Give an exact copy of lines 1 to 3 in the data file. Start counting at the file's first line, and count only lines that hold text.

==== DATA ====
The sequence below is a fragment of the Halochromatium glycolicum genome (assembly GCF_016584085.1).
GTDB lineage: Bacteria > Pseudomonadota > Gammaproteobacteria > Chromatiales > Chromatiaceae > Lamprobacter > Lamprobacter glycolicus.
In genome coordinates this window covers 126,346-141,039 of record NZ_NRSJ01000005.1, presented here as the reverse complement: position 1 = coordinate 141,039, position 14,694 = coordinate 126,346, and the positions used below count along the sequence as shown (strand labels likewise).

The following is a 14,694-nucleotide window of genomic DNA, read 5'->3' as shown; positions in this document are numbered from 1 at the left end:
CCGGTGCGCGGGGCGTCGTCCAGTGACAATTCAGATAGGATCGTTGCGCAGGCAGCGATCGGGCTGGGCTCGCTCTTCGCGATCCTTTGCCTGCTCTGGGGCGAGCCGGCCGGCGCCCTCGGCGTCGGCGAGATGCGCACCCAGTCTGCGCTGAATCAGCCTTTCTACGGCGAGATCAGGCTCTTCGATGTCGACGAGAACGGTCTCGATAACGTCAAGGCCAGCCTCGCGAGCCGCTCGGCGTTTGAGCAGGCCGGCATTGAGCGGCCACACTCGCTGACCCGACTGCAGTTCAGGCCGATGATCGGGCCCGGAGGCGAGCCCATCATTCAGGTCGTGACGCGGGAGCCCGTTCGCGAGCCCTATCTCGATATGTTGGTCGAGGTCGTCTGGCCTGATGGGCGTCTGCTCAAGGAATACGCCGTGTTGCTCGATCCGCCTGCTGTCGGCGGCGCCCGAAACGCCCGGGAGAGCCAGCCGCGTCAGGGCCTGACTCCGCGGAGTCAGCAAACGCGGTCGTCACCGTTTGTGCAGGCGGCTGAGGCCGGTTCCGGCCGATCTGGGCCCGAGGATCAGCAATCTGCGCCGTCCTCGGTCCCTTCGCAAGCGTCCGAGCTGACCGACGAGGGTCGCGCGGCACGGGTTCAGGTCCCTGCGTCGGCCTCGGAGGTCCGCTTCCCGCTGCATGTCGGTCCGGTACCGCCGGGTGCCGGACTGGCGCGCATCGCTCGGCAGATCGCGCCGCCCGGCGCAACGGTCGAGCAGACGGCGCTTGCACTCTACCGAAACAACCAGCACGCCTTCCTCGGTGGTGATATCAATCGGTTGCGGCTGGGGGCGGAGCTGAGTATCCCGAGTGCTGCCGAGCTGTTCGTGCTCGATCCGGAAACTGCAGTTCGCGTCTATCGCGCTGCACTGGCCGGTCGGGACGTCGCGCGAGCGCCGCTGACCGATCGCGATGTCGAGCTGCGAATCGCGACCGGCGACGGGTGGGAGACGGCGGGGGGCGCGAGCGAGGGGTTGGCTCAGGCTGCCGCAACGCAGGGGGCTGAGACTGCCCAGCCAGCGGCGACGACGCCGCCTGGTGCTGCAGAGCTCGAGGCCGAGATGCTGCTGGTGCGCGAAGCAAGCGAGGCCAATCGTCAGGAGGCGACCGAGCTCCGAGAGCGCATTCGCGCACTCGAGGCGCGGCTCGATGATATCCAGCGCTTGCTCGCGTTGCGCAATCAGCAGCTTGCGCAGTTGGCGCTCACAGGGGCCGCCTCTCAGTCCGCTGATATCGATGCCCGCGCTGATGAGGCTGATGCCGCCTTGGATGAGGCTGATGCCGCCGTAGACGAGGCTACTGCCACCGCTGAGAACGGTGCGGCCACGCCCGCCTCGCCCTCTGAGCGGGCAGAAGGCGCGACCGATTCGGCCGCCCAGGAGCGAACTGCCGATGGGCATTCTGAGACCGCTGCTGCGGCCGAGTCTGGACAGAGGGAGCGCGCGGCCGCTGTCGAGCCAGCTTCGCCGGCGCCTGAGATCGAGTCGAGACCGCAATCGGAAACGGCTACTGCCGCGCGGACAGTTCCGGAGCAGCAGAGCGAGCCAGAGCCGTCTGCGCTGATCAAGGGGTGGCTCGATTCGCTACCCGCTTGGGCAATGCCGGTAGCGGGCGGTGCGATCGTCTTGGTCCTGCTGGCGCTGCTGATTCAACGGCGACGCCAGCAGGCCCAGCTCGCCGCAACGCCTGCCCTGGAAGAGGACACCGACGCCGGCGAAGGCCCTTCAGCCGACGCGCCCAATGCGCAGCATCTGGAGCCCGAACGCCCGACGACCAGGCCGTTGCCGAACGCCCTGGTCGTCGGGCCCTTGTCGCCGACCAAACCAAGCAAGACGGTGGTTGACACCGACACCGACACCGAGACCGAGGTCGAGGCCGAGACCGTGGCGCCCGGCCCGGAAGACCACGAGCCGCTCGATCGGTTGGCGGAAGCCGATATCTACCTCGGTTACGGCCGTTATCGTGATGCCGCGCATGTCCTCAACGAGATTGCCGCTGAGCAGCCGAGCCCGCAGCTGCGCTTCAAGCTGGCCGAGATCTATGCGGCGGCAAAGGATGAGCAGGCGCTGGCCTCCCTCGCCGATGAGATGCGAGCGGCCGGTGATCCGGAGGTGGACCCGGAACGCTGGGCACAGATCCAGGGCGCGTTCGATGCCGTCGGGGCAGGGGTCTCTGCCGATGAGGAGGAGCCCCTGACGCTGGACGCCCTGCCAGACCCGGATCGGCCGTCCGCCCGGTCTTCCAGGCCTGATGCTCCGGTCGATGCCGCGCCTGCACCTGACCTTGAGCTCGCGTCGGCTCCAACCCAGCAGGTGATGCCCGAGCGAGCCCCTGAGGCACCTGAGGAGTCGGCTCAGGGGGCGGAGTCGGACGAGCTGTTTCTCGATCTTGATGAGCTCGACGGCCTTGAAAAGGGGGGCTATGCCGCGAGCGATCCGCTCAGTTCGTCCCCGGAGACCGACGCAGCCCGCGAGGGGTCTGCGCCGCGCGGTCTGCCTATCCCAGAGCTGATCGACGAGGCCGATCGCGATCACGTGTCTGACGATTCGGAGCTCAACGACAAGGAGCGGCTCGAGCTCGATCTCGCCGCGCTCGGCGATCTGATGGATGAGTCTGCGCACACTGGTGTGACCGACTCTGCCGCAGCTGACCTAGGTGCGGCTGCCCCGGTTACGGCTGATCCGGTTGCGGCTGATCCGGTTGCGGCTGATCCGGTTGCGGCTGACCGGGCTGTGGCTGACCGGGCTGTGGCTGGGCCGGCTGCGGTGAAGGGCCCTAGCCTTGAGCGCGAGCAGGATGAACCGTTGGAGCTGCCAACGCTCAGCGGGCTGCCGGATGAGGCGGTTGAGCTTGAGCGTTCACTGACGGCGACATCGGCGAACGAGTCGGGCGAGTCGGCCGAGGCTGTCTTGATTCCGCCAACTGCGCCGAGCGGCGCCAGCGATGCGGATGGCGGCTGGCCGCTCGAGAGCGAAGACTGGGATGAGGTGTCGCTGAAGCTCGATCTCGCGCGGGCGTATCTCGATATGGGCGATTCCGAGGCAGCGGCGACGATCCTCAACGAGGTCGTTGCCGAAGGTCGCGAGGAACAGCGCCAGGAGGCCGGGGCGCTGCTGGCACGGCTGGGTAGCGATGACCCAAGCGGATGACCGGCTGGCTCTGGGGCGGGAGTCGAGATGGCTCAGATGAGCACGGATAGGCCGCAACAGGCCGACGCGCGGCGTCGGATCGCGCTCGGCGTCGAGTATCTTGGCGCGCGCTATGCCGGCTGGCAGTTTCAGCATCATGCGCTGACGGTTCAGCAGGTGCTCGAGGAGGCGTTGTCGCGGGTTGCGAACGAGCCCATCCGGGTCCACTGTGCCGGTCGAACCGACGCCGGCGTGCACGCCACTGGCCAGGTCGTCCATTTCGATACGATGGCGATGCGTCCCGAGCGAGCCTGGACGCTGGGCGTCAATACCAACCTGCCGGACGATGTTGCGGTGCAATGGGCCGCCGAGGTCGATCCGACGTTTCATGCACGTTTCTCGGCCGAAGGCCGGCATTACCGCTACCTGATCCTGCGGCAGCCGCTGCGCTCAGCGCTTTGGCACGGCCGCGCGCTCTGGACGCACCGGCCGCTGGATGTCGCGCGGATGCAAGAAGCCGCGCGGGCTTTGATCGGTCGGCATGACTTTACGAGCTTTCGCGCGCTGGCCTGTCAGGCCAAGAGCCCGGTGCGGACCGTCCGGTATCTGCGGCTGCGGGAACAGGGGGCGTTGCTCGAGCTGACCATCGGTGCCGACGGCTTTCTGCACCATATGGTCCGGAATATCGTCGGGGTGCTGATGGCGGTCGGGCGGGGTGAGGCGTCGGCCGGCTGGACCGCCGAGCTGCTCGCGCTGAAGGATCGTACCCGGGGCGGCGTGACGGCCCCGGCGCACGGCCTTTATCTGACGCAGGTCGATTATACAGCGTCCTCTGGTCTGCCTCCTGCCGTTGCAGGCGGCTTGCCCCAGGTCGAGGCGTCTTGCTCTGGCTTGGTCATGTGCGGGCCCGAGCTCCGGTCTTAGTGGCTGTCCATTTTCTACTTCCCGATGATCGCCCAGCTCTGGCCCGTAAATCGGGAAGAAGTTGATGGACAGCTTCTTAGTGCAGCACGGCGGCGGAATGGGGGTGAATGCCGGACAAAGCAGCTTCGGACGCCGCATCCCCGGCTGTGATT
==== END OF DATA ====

The sequence below is a fragment of the Halochromatium glycolicum genome (assembly GCF_016584085.1).
GTDB lineage: Bacteria > Pseudomonadota > Gammaproteobacteria > Chromatiales > Chromatiaceae > Lamprobacter > Lamprobacter glycolicus.
In genome coordinates this window covers 126,346-141,039 of record NZ_NRSJ01000005.1, presented here as the reverse complement: position 1 = coordinate 141,039, position 14,694 = coordinate 126,346, and the positions used below count along the sequence as shown (strand labels likewise).